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  • Onlookers display views in signs of the times

    Friday, May 5, 2000

    By Ruth E. Sternberg
    Dispatch Schools Reporter

    It looked as if a parade were coming. People sat on their front stoops along Stratford Way. Some were on their lawns, many stationed expectantly along the sidewalk.

    Some held signs. They wanted President Clinton to know what they thought -- about abortion, about Elian Gonzalez, about legalizing hemp.


    Main story:

  • School helps Clinton make his case
  • Barbara Carmen: Clinton brings right message at wrong time
  • They didn't think they actually would get to talk to the president, who was coming to visit Eastgate Elementary School to talk about his education policies. But they hoped the nation's chief executive would at least glance their way and take in their messages.

    Members of the Center for Biomedical Ethics, based in Westerville, held up large signs splashed with pictures of aborted fetuses.

    "He calls himself the education president, but he's the abortion president,'' said Mark Harrington, spokesman for the anti-abortion group.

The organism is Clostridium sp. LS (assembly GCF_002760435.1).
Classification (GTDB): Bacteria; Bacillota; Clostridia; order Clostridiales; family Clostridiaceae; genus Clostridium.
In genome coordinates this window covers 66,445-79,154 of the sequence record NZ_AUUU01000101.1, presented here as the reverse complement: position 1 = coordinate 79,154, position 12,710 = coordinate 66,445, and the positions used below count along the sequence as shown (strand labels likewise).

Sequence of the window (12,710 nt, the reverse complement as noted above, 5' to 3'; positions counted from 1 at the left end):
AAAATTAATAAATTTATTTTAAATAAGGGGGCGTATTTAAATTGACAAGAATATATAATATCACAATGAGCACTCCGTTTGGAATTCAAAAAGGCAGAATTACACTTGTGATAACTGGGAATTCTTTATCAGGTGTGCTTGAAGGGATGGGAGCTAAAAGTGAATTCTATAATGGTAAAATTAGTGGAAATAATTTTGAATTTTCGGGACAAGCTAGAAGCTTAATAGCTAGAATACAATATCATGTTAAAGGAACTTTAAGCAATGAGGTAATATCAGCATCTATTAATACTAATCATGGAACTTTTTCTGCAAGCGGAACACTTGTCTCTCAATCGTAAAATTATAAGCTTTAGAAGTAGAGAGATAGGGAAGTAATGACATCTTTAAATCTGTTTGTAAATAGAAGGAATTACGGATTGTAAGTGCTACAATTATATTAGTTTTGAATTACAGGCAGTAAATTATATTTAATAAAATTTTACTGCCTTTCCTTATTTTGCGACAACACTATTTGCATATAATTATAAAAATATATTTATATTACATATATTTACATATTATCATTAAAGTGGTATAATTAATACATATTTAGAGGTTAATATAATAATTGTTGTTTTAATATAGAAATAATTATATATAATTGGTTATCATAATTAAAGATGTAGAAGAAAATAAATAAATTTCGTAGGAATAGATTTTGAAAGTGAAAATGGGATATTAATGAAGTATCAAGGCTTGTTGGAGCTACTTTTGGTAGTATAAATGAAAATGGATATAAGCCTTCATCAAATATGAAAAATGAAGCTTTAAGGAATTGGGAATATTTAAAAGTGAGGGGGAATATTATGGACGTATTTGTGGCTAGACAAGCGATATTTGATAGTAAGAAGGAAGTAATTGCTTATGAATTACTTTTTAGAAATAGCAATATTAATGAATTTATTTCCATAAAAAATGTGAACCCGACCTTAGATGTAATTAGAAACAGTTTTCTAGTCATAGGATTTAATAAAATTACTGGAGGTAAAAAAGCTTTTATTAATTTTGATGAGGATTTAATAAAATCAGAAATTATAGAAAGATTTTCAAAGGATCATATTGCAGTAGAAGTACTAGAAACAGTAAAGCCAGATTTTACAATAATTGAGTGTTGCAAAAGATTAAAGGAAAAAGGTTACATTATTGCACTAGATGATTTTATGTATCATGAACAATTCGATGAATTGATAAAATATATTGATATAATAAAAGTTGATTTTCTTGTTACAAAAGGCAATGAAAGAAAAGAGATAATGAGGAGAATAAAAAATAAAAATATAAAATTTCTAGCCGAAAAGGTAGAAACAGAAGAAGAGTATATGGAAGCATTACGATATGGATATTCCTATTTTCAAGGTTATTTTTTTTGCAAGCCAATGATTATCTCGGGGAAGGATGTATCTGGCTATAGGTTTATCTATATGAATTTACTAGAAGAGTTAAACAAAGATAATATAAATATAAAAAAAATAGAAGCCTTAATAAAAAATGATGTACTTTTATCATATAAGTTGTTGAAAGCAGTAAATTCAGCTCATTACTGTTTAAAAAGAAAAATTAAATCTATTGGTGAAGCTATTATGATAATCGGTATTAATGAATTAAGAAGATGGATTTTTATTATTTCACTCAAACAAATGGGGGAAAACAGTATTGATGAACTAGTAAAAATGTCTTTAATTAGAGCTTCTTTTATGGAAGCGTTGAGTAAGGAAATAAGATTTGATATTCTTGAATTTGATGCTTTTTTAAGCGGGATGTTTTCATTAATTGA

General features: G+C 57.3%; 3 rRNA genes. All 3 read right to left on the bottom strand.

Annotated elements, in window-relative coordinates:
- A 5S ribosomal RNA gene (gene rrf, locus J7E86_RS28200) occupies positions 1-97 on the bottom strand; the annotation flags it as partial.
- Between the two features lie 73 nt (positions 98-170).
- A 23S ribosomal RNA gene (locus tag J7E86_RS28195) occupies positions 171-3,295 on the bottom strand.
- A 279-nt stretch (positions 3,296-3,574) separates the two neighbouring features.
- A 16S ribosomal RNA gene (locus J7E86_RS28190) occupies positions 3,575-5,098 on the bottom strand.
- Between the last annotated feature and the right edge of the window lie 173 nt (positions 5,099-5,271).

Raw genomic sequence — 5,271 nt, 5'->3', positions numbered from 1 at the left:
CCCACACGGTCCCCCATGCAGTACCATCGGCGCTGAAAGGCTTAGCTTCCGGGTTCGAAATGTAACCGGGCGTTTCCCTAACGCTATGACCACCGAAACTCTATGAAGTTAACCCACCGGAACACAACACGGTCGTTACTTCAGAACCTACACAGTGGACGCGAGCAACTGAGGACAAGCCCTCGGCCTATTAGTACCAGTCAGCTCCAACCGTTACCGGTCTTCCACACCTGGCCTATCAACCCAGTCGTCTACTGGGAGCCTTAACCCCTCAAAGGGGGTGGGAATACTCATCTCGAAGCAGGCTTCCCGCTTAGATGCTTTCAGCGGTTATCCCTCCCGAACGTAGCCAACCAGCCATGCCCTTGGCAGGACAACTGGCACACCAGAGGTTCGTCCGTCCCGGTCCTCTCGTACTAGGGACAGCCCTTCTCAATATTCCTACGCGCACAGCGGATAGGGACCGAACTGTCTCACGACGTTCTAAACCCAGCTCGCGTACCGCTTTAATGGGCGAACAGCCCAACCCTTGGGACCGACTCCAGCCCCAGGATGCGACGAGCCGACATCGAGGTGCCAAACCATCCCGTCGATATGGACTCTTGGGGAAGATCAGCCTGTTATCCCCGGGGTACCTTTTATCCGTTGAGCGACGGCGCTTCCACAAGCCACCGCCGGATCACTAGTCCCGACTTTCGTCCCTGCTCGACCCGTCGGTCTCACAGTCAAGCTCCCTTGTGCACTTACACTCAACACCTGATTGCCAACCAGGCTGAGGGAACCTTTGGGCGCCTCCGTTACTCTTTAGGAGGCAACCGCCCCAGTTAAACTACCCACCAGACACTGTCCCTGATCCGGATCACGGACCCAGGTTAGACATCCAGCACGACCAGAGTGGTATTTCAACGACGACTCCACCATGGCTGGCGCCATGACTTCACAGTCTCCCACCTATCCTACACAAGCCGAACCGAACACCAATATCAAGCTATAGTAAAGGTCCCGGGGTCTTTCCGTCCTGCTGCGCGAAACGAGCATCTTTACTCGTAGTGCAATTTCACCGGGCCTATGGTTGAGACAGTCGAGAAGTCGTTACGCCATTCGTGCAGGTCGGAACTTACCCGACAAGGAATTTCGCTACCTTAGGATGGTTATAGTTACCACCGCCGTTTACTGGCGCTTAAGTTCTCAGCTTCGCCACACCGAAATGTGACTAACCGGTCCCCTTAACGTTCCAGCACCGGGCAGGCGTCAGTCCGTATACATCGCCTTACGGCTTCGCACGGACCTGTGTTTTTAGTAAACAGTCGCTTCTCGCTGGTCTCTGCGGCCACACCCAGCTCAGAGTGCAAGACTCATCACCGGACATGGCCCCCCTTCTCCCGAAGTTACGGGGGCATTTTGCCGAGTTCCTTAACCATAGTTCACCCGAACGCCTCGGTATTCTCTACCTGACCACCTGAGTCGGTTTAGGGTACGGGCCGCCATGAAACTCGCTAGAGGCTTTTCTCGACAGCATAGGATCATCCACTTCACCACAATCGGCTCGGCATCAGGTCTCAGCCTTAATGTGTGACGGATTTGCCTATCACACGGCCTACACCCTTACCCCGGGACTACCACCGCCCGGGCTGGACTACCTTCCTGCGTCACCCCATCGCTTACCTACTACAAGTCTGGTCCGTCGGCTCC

Icylene Scott, who drove over from Berwick, talked about Elian Gonzalez. Her sign protested the handling of the boy's return to his father.

    "I just feel as though the action on the part of the president and Gore and Janet Reno would be the kind of thing that you would expect to happen in Cuba,'' she said.

    A group fighting a hazardous-waste incinerator in East Liverpool, Ohio, showed up to hand out literature. Ohio Citizen Action joined families seeking help for the contaminated campus of River Valley High School in Marion County. They hoped some of their leaflets would make their way into the president's hands.

    Some people had simpler agendas.

    Peter Trzcinski came to tell Clinton he has done a good job. He held up a message on red poster board: "Thank you, President Clinton, for the job you have done.''

    "I think people are going to miss him when he leaves office,'' Trzcinski said.

    Some teachers brought their classes. They wanted the children to see the president in person.

    In the end, none of the 300 people -- including many who waited more than four hours -- got a chance to talk to Clinton. Most never even saw him. His motorcade pulled into the driveway at the edge of the school property and vanished.

    About three hours later, the cluster of limousines, police cars and sport-utility vehicles left during a downpour.

    Still, Chris Beardman, 11, was satisfied. He got out of school at Worthington Park Elementary to view the president with his mom and younger brother, and he got to see the part he liked -- the Secret Service agents.

    "I've seen a lot on them in the movies,'' he said.






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